PM: “Were there like extracurricular clubs, or sports or things like that, that you guys either missed out on or were different than it could have been?”

DS: “I know you said you play the trumpet. You just started during that full year of COVID, right?”

DH: “Pretty much, yeah.”

DS: “Did you have in-person concerts or anything?”

DH: “Yeah, we did. We had fun concert online. We recorded ourselves, and then they kind of all banded it together [with editing software].”

PM: “Oh! How did that go?”

DH: “It was great. It was really good. We play it now in-person, we play it as a memory. I think it was really cool to do that, but I think it was really difficult to learn that concert by myself not knowing how to hold the instrument.”

PM: “I can imagine! Are there any parts about your experience learning during the pandemic, that you just think that more people should talk about? Or you're like, ‘I don't think that they quite understand what this has been like?’”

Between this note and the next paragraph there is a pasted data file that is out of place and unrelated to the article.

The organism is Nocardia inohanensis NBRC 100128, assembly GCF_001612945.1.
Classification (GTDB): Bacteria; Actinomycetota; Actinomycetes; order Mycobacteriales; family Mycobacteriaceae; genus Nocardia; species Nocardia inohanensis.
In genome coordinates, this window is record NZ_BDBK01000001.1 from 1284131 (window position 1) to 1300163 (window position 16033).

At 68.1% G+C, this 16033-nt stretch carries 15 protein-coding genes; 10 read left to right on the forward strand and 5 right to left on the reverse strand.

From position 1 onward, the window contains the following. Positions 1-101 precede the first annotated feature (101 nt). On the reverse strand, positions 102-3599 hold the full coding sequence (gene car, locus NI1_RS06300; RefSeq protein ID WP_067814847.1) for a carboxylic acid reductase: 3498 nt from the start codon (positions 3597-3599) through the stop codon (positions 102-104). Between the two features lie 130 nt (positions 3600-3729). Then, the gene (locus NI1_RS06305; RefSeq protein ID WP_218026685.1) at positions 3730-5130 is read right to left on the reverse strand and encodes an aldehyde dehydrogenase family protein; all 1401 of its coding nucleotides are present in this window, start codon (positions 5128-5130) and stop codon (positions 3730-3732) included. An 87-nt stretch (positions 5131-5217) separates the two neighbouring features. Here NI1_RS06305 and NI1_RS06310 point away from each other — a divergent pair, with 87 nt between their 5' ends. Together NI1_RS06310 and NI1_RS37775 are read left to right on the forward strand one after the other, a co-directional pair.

DH: “I think I'm still stuck on the social [aspect]. I had this one friend I spoke to and she didn't have a phone. So, we didn't get to text or call each other. It was really weird. I was by myself, pretty much. I was with my family members, but I didn't really get to have kids my age around me, talking to me. And I thought that I was the only one going through these emotions and experiencing all this work piling up and like, I didn't really feel good about it. Then when I got to school, and kids started talking about it, I realized I wasn't the only one going through it. So, I don't think people understand how much pressure it put on you and how you have to hold yourself accountable to wake up every day.”